Bits (0s and 1s) are what the computer understands—not English, Spanish, Turkmen, nor some other language. Nor are mathematical signs such as plus (+), or (-) recognizable. Back in the day, the holes in keypunch cards were used directly for computer instructions and entering data in machine language.
Programming utilizing this method was one level higher than wiring a computer, as was shown in the post: Female Techno Geeks. A while later, cards were also used to enter wording—a program language—that was converted to machine language by an assembler or compiler. This method is less labor intensive and less error prone, making the task of programming much easier.Essentially, it provides an efficient interface between the machine and humans. Programs are classified into two primary functions: 1) the operating systems, and 2) the applications (apps for short). My first position as a programmer involved developing and testing mainframe operating systems. In later years I became involved with developing and maintaining apps.
In them days I learned the skill of modifying machine code by changing bits via keypunch cards. This eliminated running assemblers and/or compilers which required resources such as time and processing power, both of which were vital commodities. In addition, storage memory was at a premium. It was measured in kilo (1,000) bytes. Later in mega (1,000,000) bytes. Most recently giga (1,000,000,000) bytes is the terminology used for measurements due to the advances is storage densities.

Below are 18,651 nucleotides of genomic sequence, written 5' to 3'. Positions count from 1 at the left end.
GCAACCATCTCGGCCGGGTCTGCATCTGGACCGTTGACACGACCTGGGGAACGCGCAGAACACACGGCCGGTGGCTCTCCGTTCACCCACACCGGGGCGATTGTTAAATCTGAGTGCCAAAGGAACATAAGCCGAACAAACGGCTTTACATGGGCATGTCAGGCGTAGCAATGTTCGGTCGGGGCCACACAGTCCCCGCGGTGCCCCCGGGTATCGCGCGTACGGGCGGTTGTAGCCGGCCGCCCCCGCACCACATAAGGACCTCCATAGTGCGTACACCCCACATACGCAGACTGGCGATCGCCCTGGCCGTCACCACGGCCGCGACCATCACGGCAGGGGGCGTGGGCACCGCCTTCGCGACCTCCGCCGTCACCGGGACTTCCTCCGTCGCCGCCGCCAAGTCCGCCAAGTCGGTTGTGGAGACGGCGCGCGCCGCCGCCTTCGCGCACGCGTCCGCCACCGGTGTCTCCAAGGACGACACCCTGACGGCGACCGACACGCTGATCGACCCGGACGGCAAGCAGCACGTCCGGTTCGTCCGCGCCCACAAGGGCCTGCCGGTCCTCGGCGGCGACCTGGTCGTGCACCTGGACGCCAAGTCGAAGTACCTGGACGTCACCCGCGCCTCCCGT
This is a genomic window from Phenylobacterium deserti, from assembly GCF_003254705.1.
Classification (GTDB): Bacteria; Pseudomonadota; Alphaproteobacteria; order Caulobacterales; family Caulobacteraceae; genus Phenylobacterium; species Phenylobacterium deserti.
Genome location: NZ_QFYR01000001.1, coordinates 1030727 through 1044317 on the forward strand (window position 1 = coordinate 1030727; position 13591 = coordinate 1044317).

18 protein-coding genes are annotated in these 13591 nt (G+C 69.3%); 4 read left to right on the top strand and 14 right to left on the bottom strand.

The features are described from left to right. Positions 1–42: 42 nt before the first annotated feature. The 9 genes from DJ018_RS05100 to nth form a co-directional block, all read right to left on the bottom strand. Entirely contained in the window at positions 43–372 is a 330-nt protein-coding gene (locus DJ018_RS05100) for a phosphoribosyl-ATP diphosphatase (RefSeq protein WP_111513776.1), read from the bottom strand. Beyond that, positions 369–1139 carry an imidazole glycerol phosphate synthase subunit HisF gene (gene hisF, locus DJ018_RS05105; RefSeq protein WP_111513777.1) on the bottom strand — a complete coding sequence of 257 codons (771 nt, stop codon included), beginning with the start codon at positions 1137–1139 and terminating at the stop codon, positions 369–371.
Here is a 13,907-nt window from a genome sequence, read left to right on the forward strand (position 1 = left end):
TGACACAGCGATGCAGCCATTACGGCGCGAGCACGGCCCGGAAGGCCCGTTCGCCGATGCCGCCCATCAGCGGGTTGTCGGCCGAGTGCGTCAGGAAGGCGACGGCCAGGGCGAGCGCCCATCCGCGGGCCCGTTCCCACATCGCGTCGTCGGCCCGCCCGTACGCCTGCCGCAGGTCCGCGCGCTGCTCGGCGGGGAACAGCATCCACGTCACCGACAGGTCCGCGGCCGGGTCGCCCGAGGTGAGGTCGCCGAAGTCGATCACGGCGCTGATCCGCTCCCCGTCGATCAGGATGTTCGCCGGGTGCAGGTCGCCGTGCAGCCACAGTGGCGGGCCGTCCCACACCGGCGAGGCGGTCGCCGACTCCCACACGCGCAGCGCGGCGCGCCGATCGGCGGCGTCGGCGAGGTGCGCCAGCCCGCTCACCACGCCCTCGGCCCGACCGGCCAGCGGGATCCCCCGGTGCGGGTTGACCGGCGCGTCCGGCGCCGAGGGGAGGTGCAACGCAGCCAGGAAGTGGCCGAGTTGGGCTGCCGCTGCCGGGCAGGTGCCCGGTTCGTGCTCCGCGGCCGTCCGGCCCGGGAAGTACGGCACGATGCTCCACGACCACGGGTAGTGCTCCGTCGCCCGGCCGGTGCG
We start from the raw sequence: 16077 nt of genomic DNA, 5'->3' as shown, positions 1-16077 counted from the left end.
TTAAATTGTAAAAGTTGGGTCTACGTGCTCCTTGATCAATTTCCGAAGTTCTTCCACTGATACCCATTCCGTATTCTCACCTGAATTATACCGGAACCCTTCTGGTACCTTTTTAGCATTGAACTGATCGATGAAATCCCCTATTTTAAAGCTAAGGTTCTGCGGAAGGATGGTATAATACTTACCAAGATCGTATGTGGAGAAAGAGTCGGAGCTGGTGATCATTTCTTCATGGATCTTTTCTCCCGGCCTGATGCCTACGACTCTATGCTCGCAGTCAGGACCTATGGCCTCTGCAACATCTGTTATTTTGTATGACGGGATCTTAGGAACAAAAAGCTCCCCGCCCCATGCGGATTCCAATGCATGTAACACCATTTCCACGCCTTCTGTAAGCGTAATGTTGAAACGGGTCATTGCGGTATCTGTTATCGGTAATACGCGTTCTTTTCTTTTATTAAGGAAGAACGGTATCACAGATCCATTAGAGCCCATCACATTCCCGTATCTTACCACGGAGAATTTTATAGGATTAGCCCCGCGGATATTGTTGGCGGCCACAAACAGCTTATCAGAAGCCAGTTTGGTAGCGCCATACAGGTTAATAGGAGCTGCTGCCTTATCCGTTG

Another craft I was forced to learn back then was how to hack into mainframe programs. Once when a project schedule was in jeopardy, I had to come up with the password for an application, since the password owner could not be reached. Therefore, in order to meet the deadline, I figured out a way to retrieve the password by hacking in. I must admit, that today’s systems are much more complicated and secure and I most likely lack the confidence to pull off such a skill.
Discovering the Y2K Bug
It was the earlier restrictions in storage capacities that resulted in the Y2K panic decades later.
Example: the date “1960” would be coded “60”, leaving off the “19”. This presented a problem when trying to distinguish “1960” from “2060”. To fix this problem, if the last two digits were “50” or less, a “20” was placed in the century field. If the last two digits was greater than “50”, a “19” was placed in the century field.
This problem was seen looming on the horizon during the mid ’80s by me and members in my department and others. However, management took a lackadaisical attitude toward the problem; essentially saying it was too far off to worry about then. Needless to say, the problem eventually approached and bit them in the butt. This resulted in billions of lines of code that programmers had to search, fix and test prior to the turn of the millennium.
The most enjoyable part of the job were the trips the company sent me on. Such as to the Oster Company in Minnesota, Research Triangle Park in North Carolina, Poughkeepsie, New York and Silicon Valley. The valley was rapidly forming into an expanding region for technological nerds—this will be detailed in a later chapter.